She has also taken a balanced asset allocation to portfolio construction, with a focus on Singapore- and Greater China-listed companies and Reits. Like John, Jane intends to build up her investment knowledge and purchase ETFs that cover other markets and sectors in the near future.
ETFs have become so popular because of the many advantages they offer to retail investors. Still, you must always bear in mind that they aren't without risks. Only then will you be able to plan around the risks, to take full advantage of the benefits.
There are thousands of ETFs available globally, it can be a daunting task for a first-time investor to select what suits best. Do remember to do your due diligence and do not rush into selecting ETFs.
Since timing is important when buying and selling ETFs and stocks, you might not want to buy all the ETFs for your portfolio at once. You can opt to buy the more attractively valued ones first while keeping an eye for a pullback to purchase others.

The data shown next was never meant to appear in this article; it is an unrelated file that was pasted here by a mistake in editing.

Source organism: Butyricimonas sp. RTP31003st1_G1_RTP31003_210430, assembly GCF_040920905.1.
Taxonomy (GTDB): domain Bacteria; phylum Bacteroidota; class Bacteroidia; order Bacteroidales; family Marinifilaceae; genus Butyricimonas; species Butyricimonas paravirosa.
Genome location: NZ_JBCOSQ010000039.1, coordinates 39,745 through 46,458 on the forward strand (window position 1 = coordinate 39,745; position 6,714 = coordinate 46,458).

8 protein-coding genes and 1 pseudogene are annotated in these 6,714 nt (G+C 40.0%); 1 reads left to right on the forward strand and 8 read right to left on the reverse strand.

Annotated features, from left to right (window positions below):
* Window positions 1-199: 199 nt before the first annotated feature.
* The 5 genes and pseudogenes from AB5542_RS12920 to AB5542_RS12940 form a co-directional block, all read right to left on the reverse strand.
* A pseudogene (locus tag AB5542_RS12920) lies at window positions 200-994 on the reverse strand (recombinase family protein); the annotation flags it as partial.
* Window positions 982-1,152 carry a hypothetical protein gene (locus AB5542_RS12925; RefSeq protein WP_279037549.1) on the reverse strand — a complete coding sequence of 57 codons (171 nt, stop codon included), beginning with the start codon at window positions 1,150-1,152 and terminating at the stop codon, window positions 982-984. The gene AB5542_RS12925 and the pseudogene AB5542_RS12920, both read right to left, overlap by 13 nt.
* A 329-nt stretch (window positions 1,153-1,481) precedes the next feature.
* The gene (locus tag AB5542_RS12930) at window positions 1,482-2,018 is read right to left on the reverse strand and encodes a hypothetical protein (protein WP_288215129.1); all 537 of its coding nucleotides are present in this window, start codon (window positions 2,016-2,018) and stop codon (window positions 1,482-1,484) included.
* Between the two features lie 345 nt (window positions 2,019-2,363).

If you are a long-term investor, you can purchase your desired ETFs over a period of three to six months.
Ready to start?
Speak to the Wealth Planning Manager today for a financial health check and how you can better plan your finances.
Need help selecting an investment? Try ‘Make Your Money Work Harder’ on DBS NAV Planner to receive specific investment picks based on your objectives, risk profile and preferences.
Disclaimers and Important Notice
This article is meant for information only and should not be relied upon as financial advice. Before making any decision to buy, sell or hold any investment or insurance product, you should seek advice from a financial adviser regarding its suitability.
All investments come with risks and you can lose money on your investment. Invest only if you understand and can monitor your investment. Diversify your investments and avoid investing a large portion of your money in a single product issuer.
Disclaimer for Investment and Life Insurance Products